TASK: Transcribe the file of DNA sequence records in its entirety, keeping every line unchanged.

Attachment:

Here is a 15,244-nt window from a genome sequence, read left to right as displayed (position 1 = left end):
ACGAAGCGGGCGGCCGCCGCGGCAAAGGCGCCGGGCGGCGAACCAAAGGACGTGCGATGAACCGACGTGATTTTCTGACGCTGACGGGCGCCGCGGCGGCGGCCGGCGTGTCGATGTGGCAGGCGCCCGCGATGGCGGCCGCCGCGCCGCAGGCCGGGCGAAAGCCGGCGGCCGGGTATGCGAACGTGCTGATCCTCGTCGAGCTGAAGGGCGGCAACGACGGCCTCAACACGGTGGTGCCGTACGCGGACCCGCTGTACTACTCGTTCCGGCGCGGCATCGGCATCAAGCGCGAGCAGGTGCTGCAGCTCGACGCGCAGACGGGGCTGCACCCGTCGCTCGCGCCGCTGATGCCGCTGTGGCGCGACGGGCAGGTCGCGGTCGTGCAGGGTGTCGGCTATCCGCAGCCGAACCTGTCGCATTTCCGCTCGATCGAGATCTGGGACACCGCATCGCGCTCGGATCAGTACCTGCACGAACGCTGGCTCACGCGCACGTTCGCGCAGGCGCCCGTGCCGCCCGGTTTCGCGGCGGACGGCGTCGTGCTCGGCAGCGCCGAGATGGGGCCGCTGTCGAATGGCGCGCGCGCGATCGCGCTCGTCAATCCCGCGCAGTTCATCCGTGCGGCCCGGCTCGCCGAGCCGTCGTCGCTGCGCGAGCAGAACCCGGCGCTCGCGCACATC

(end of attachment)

Here is a 15,244-nt window from a genome sequence, read left to right as displayed (position 1 = left end):
ACGAAGCGGGCGGCCGCCGCGGCAAAGGCGCCGGGCGGCGAACCAAAGGACGTGCGATGAACCGACGTGATTTTCTGACGCTGACGGGCGCCGCGGCGGCGGCCGGCGTGTCGATGTGGCAGGCGCCCGCGATGGCGGCCGCCGCGCCGCAGGCCGGGCGAAAGCCGGCGGCCGGGTATGCGAACGTGCTGATCCTCGTCGAGCTGAAGGGCGGCAACGACGGCCTCAACACGGTGGTGCCGTACGCGGACCCGCTGTACTACTCGTTCCGGCGCGGCATCGGCATCAAGCGCGAGCAGGTGCTGCAGCTCGACGCGCAGACGGGGCTGCACCCGTCGCTCGCGCCGCTGATGCCGCTGTGGCGCGACGGGCAGGTCGCGGTCGTGCAGGGTGTCGGCTATCCGCAGCCGAACCTGTCGCATTTCCGCTCGATCGAGATCTGGGACACCGCATCGCGCTCGGATCAGTACCTGCACGAACGCTGGCTCACGCGCACGTTCGCGCAGGCGCCCGTGCCGCCCGGTTTCGCGGCGGACGGCGTCGTGCTCGGCAGCGCCGAGATGGGGCCGCTGTCGAATGGCGCGCGCGCGATCGCGCTCGTCAATCCCGCGCAGTTCATCCGTGCGGCCCGGCTCGCCGAGCCGTCGTCGCTGCGCGAGCAGAACCCGGCGCTCGCGCACATC